There are so many neutral density filter brands out there that it can be difficult to know which one to choose. The choice becomes even more difficult when you start to look at super strong ones claiming 10 stops of light stopping power. You hear all the time about softness issues, vignetting and colour casts. But which one is the best?
That’s what photographer Christopher Frost wanted to find out. So, he contacted a bunch of 10 stop filter manufacturers to do a straight up side-by-side comparison between them all to see how they stand up.
The list of 16 filters is fairly extensive, covering many of the common brands we often see recommended and all budgets from the super cheap to the very expensive. The one I use is in this comparison, too, the B+W 110 F-Pro. But here’s the full list, and at what point in the video he talks about each…
- 02:54 – Pig Iron Pro ND1000
- 03:51 – Neewer Slim ND1000
- 04:25 – K&F Concept 18-Layer ND1000
- 05:13 – Gobe ND1000 MRC 16-Layer
- 06:04 – ZOMEi HD Ultra Slim Pro ND1000
- 06:41 – Tiffen aXent ND3.0
- 07:56 – B+W 110 F-Pro ND 3.0 MRC
- 08:45 – Marumi DHG Super ND1000
- 09:41 – Irix Edge ND1000
- 10:36 – NiSi 67mm PRO Nano IRND 3.0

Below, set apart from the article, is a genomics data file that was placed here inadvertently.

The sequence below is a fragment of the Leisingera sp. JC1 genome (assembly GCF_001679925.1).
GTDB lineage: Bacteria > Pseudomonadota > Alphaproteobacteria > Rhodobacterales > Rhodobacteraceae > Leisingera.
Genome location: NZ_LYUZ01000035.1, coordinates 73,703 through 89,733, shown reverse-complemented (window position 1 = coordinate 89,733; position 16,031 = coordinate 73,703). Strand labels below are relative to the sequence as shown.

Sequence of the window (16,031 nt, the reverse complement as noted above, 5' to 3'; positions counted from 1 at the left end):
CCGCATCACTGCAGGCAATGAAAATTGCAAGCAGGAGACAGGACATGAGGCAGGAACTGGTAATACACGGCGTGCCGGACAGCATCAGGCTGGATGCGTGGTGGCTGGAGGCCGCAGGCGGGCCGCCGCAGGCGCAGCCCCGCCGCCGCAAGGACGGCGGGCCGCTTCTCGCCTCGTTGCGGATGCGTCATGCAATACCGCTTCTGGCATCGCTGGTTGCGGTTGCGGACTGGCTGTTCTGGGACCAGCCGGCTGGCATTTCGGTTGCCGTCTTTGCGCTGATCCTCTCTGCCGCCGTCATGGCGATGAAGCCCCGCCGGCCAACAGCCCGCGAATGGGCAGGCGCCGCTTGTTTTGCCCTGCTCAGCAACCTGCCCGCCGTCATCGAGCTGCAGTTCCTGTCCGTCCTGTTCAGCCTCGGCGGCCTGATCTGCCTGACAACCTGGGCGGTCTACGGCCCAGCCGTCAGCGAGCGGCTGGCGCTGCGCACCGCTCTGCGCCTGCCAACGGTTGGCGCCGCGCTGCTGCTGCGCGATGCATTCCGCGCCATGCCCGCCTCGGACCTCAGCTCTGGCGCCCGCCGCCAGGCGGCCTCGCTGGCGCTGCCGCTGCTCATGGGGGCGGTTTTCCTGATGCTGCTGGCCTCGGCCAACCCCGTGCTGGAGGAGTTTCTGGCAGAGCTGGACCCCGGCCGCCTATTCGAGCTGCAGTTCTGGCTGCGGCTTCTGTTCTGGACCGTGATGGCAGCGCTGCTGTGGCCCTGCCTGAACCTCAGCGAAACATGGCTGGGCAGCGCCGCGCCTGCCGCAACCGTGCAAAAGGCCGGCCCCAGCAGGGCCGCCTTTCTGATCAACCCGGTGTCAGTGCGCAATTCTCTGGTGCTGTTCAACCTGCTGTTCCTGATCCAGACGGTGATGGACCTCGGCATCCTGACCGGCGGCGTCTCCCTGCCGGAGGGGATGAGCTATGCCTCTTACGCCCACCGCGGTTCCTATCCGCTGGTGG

- 11:11 – Hoya ProND ND1000
- 12:14 – Formatt Hitech Firecrest SuperSlim ND 3.0
- 13:15 – B+W XS-Pro 810 ND 3.0 MRC Nano
- 13:54 – Breakthrough X4 MRC16 10-Stop ND
- 15:09 – Polar Pro Cinema Series Quartzline ND1000
- 16:32 – Polaroid HD ND2-2000 Variable ND Filter
- 17:42 – Conclusions
Christopher uses 67mm filters for his comparison on the Samyang 35mm f/1.4 FE on the Sony A7RII which has a 67mm filter thread. My B+W 110 F-Pro is a 77mm diameter and I use step-up rings on smaller diameter lenses. Using larger filters with step-up rings helps with potential vignetting issues on smaller diameter lenses.
Vignetting is just one of the qualities Christopher compares in these tests. He also looks at the potential colour cast, contrast, flaring and sharpness issues. One thing he also checks, which few similar comparisons seem to do, is to see exactly how close they are to that 10 stop goal. I’ve tried a few supposedly 10 stop ND filters over the years, and I’ve regularly seen them be anywhere up to two stops over or under that claim.
Christopher concludes with what most of us would expect. That you typically get what you pay for. Of course, this will depend on your priorities and needs, and you will hit the point of diminishing returns at some point. But he says that if you had to twist his arm and pick an absolute favourite, it would be the Breakthrough X4.
Are your ND filters on this list? What do you use?